Dir: Ira Sachs. US. 2014. 98mins
With Love Is Strange, American filmmaker Ira Sachs (40 Shades of Blue, Married Life, Keep The Lights On) has crafted a beautifully observed portrait of love, family and the vagaries of New York real estate. It’s a mature and subtle piece of storytelling, and as delicate and lovely as the classical compositions by Frėdėric Chopin that play on the film’s soundtrack.
Lithgow, playing the sensitive older man, and Molina, another big-hearted soul, are superb, totally at ease and credible as the story’s central soul mates.
After Sundance and Berlin slots, the film should find a warm embrace in art-house theaters and on VOD platforms where sensitive movies are appreciated, thanks to stellar performances by recognisable actors John Lithgow, Alfred Molina and Marisa Tomei and strong critical word-of-mouth.
The film begins as longtime gay partners Ben (Lithgow) and George (Molina) get married in New York City. But their marital bliss is short-lived. George, who teaches music at a Catholic School, loses his job after word gets out that he’s in a same-sex marriage. Forced to downsize, the couple sells their apartment, and while they wait to find a new place to live, they decide to temporarily live apart: Ben moves in with his busy professional nephew Eliot (Burrows), his novelist wife Kate (Tomei) and their teenage son Joey (Tahan), while George shacks up with two gay cops who live in their building.
The set-up is as simple as a family sit-com—i.e. “My Two Old Gay Roommates” anyone? But while Sachs milks the situation for some finely calibrated humor—George finds himself in the middle of a raging gay party when he just wants to sleep; old Ben is out of place sleeping in Joey’s bunk-bed—Love Is Strange goes much, much deeper, examining the nature of Ben and George’s very tender relationship, the pain of their separation, and the disruptions they cause, mostly in the lives of Kate and Joey.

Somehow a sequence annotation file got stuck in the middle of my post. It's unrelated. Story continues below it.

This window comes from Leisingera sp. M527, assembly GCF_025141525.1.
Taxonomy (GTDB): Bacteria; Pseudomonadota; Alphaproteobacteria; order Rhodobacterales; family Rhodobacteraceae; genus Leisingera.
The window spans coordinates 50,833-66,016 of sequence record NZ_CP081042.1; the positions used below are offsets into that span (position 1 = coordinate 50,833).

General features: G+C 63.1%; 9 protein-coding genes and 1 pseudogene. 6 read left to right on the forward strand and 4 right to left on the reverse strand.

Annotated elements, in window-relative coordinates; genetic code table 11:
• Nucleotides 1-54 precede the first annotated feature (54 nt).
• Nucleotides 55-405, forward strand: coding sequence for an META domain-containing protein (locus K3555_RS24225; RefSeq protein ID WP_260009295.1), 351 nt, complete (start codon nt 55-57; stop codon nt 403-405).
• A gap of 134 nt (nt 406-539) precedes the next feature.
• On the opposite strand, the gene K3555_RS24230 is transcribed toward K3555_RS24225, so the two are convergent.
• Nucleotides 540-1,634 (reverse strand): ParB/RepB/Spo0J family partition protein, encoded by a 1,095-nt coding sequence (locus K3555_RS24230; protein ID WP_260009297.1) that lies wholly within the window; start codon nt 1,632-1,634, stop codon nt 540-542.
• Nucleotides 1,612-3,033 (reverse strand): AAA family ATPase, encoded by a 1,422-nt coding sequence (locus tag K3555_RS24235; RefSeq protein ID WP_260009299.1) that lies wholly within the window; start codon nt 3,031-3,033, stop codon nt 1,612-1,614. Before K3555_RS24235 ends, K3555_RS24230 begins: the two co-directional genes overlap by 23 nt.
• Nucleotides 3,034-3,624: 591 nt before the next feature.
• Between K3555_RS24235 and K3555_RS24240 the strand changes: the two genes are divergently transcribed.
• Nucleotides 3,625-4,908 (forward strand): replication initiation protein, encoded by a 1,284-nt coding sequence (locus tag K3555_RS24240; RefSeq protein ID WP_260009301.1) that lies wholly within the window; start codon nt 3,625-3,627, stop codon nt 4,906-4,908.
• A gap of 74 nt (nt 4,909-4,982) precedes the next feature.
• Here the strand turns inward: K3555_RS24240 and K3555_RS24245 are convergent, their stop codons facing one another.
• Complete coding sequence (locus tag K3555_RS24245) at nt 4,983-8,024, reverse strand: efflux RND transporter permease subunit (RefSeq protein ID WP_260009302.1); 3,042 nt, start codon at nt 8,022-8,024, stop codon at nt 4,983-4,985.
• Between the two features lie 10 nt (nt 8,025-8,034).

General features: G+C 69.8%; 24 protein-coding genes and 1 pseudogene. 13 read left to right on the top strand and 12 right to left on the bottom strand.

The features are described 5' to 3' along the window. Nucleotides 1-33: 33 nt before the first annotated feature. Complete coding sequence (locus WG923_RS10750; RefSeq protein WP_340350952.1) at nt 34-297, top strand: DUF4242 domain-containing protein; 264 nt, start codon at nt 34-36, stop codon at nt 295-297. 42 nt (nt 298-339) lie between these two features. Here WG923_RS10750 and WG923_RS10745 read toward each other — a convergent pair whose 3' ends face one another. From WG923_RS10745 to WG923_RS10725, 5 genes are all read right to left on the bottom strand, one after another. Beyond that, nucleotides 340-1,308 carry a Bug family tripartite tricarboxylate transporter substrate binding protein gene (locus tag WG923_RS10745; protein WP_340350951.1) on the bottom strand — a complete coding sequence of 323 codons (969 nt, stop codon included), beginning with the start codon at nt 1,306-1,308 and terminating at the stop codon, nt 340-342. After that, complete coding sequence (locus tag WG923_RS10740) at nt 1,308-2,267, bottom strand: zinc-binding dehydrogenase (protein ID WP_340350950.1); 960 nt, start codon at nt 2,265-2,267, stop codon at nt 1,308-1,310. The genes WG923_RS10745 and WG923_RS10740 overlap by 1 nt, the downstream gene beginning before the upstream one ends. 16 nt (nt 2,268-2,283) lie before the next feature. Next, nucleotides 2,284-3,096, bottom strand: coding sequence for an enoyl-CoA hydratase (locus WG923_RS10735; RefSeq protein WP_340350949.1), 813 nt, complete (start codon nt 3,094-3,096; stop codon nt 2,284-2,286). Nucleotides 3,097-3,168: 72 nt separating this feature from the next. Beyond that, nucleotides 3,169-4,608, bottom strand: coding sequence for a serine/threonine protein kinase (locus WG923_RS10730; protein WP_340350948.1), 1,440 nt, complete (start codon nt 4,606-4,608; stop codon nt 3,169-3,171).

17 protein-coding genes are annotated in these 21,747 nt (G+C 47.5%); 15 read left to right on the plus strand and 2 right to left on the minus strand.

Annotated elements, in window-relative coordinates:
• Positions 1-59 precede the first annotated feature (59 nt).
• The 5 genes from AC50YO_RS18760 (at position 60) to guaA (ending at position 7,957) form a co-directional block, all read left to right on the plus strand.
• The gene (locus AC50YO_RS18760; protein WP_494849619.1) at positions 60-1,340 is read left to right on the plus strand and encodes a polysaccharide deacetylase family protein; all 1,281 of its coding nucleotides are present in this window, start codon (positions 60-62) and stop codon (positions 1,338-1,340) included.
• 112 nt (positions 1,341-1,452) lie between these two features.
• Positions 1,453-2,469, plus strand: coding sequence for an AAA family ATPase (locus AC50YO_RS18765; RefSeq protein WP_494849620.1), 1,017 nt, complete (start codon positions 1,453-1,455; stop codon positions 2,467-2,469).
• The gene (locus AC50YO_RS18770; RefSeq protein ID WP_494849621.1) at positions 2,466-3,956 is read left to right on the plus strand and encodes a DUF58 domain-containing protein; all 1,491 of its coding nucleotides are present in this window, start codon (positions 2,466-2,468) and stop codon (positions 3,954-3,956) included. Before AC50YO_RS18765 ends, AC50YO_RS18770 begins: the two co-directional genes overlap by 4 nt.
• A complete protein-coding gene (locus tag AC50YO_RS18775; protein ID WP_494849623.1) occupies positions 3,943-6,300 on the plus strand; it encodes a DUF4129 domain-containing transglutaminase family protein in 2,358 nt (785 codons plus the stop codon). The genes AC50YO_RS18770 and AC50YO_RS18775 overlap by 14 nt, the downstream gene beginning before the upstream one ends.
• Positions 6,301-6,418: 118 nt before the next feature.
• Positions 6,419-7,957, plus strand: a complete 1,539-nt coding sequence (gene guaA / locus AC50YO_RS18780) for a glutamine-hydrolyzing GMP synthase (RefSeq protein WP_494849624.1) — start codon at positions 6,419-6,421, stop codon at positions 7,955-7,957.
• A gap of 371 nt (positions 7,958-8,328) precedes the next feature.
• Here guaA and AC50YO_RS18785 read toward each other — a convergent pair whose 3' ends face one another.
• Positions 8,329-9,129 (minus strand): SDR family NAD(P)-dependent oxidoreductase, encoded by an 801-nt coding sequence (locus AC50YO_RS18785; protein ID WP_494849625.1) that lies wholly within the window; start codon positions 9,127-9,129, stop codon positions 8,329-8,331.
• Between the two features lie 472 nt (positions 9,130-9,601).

Lithgow, playing the sensitive older man, and Molina, another big-hearted soul, are superb, totally at ease and credible as the story’s central soul mates. The film establishes their characters’ profound love for each other through several genuinely intimate scenes, whether a rain-soaked sorrowful embrace or cuddling together on Ian’s bottom bunk. The rest of the cast also delivers top-notch performances: Tomei’s Kate is patient at first as her uncle-in-law invades her private spaces, but then slowly frays to a powerful breaking point; while newcomer Charlie Tahan goes beyond the role of dark moody teen to quieter places of sadness and self-reflection.
The movie is called Love Is Strange, which suggests it’s not just about Ben and George’s longstanding connection, but also other types of love, from the strained middle-aged marriage between Eliot and Kate to the bonds formed between “Uncle Ben” and his family, to Joey’s fresh ventures out into the world of romantic relationships. Indeed, the film culminates in a gorgeous magic-hour final sequence, which evokes life’s inevitable cycles of love, death and rebirth, bringing the film to a subtly transcendent conclusion.
Love Is Strange is also a love letter to New York City. Whether shooting atop a Lower Manhattan rooftop or outside a West Village corner at night, Sachs and his cinematographer Christos Voudouris (Before Midnight) depict the urban landscapes with the same kind of care and adoration that they photograph the characters. This airy and luminous visual style contributes to the film’s overall mood—a stirring combination of uplift, melancholy and warmth.
Production company: Parts & Labor
International sales: Fortissimo Films, www.fortissimo.nl
Producers: Lucas Joaquin, Lars Knudsen, Jay Van Hoy, Ira Sachs, Jayne Baron Sherman
Screenplay: Ira Sachs, Mauricio Zacharias
Cinematography: Christos Voudouris
Editors: Michael Taylor, Affonso Gonçalves
Production Designer: Amy Williams
Main cast: John Lithgow, Alfred Molina, Marisa Tomei, Darren Burrows, Charlie Tahan, Cheyenne Jackson